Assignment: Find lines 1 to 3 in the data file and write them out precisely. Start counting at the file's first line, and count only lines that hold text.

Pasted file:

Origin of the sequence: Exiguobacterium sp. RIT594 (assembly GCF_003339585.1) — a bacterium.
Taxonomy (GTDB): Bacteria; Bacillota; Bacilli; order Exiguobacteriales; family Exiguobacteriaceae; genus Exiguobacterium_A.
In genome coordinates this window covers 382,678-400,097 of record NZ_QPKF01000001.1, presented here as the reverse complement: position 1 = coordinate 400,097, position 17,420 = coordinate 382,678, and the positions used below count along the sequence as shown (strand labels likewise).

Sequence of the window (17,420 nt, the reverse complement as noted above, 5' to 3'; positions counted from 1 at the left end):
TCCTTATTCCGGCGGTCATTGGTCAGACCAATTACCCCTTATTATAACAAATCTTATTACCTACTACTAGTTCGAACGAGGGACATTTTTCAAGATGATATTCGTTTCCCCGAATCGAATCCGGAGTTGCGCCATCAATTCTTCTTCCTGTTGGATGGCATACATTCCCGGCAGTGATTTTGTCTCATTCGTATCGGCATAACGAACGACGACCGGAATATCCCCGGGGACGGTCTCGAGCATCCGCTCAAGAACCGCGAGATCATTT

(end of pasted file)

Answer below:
Origin of the sequence: Exiguobacterium sp. RIT594 (assembly GCF_003339585.1) — a bacterium.
Taxonomy (GTDB): Bacteria; Bacillota; Bacilli; order Exiguobacteriales; family Exiguobacteriaceae; genus Exiguobacterium_A.
In genome coordinates this window covers 382,678-400,097 of record NZ_QPKF01000001.1, presented here as the reverse complement: position 1 = coordinate 400,097, position 17,420 = coordinate 382,678, and the positions used below count along the sequence as shown (strand labels likewise).